CHICAGO—For the first time in a decade, the USA men’s basketball team is searching for an identity.
The national team goes through changes with every international tournament, but the sheer number of generation-defining players sitting this year out is impossible to ignore. The last two Olympic gold-medal teams were headlined by LeBron James, Carmelo Anthony, Chris Paul and Kobe Bryant. They're all gone now, aged out of the grind of international play. Kevin Durant and Kevin Love starred on 2010's World Championship team; they both recently withdrew from the upcoming tournament.
Other than a handful of holdovers, it's mostly new blood now. Saturday’s exhibition game against Brazil at the United Center will mark an important step in the forming of that identity ahead of September’s FIBA World Cup tournament.
The current iteration of Team USA is starting to take shape, but the program is still very much in a period of transition. The veterans are being phased out in favor of emerging talents like Damian Lillard, Andre Drummond and DeMarcus Cousins. Other than 33-year-old Kyle Korver, Rudy Gay is the oldest player on the roster at 27.
The Brazilian squad they face on Saturday is full of stalwarts—names like Anderson Varejao, Leandro Barbosa and Nene, NBA veterans in their 30s who have been with the national team for years. The players that make up this USA roster are the ones that will likely define it in the coming decade, but at the beginning of that life cycle, there's still a lot of uncertainty.
“The international community has so many veteran teams,” head coach Mike Krzyzewski said after Team USA’s practice on Thursday. “Our major concern is developing continuity and familiarity with the group we have. Spain or Brazil for instance, they pretty much have the same teams that they had in London. In Spain, they’ve played together for years. They get accustomed to playing with one another.
“With us, there’s more turnover, and so you don’t have the same continuity. You have to develop that in a shorter period of time.”
Of the 16 players left in contention for the 12-man World Cup roster, 11 have never played for Team USA in international competition. One of the five that has is Derrick Rose, who sat out the London Olympics while recovering from a torn ACL. Another is Gay, who was a late add last week after Durant’s withdrawal and Paul George’s leg injury.
With so many moving parts, the picture of the team’s needs and potential roster makeup is constantly changing. And with DeMarcus Cousins suffering a knee injury on Thursday that will likely keep him out of Saturday’s exhibition game, Krzyzewski may still not get a full look at the talent he has to work with.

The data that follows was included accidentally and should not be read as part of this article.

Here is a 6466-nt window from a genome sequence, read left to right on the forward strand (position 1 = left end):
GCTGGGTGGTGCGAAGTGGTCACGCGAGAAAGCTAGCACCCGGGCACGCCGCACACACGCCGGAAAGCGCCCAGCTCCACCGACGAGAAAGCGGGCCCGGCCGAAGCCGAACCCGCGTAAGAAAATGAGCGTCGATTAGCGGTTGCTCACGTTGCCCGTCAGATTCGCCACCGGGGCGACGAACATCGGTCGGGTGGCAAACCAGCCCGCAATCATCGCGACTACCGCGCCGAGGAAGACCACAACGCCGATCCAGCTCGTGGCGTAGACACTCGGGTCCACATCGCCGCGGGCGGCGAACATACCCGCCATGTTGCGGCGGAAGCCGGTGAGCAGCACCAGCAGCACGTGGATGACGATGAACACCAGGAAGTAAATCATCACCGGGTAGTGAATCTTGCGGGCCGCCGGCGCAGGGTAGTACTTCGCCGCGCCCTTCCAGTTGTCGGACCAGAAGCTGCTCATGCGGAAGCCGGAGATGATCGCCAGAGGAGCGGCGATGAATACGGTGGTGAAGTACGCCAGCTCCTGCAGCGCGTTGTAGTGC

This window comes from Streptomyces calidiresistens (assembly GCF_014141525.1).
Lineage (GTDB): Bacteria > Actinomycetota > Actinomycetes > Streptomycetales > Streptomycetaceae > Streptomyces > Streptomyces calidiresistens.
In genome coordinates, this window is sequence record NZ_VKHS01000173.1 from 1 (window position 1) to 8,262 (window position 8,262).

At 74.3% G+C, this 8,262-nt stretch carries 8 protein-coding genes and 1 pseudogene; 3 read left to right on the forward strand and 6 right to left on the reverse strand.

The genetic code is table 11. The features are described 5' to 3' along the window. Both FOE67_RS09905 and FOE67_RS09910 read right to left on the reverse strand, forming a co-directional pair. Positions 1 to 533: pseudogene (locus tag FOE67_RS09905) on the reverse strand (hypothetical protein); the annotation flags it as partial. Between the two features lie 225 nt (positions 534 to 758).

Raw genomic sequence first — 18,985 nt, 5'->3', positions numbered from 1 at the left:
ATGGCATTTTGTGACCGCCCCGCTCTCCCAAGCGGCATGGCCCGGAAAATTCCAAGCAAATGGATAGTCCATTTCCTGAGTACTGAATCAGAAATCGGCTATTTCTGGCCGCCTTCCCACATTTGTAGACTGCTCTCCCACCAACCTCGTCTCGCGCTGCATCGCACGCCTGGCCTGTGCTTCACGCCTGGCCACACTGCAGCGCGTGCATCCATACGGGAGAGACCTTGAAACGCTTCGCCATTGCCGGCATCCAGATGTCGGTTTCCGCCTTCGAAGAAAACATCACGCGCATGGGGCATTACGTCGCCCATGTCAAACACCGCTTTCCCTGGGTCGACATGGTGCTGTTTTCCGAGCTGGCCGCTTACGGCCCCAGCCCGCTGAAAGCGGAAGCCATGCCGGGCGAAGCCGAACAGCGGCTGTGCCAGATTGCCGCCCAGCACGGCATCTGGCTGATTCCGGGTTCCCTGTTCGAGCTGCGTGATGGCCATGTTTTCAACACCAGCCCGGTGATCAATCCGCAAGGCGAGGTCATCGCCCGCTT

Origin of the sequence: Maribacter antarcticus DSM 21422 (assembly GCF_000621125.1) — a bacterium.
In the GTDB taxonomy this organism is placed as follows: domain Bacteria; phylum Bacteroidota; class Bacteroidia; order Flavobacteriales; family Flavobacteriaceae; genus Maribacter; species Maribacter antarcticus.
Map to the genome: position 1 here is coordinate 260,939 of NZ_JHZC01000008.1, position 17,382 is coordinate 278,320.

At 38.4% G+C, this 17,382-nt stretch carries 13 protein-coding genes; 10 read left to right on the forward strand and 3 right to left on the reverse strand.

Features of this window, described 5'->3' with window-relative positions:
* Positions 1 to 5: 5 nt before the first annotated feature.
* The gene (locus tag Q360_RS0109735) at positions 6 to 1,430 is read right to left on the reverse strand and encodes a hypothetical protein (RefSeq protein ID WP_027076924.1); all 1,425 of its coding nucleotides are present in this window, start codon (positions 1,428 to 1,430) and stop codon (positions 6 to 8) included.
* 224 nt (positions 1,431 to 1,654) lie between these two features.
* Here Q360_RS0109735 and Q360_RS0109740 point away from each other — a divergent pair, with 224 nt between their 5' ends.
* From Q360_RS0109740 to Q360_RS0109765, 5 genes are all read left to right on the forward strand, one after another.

The two major puzzles Krzyzewski and the coaching staff need to solve by the tournament’s kickoff are the point guard and wing positions. There are four point guards still in camp, with Team USA veterans Rose and Stephen Curry virtual locks to make the roster.
First-timers Lillard and Kyrie Irving are also in the running, and given the shooting ability of all four point guards, expect Krzyzewski to experiment with some lineups that see one of them playing off the ball.
“Everybody who's on this team is here because they have a certain skill set,” said Curry. “It might be different than what I bring to the table.”
Still, given Team USA’s needs at other positions, it would be a surprise to see Rose, Curry, Lillard and Irving all make the roster.
The losses of Durant and George make the small forward-position group murkier. There’s no singular dominant scoring threat in the group that includes Gay, Korver, DeMar DeRozan, Gordon Hayward and Chandler Parsons.
“Picking up Rudy is another scoring option,” said Team USA assistant coach Tom Thibodeau. “Just with the quality of the depth, we have a lot of scorers on this team.”
With that depth, however, comes a set of tough choices to be made. With Rose, Curry, Anthony Davis and James Harden all but guaranteed to make the roster, there are eight spots available for the other 12 players. There's virtually no frontcourt depth beyond Davis, so Cousins (assuming he's healthy, and Yahoo! reported that Thursday's MRI showed no structural damage to the knee) and Mason Plumlee are likely in. At least one of Lillard and Irving will make it.
That leaves Gay, Korver, DeRozan, Hayward, Parsons, Drummond, Kenneth Faried and Klay Thompson to fight over the remaining spots. Gay has international experience, but he was a late add to the camp. Faried could sneak in if Cousins can't play. Korver and Thompson have an edge because of their size and deadly outside-shooting strokes. Hayward, DeRozan and Parsons will have to claw their way into the discussion, and they face long odds.
There’s more than enough talent on the 16-man roster to build a team that will contend for a gold medal in Spain. It’s how the coaching staff will put it together that remains to be seen. An end to the roster turnover during training camp would be a start.
“You always want your health,” Krzyzewski said. “We’ve had a lot of turnover with guys, because of their contracts or whatever, not being able to play. We’ve had one horrific injury with Paul. You want to be healthy once you get to the medal round.”
After all that turnover, the group of players left standing is formidable no matter who makes the final cut. Saturday’s game against Brazil will go a long way in shaping the group that competes in September.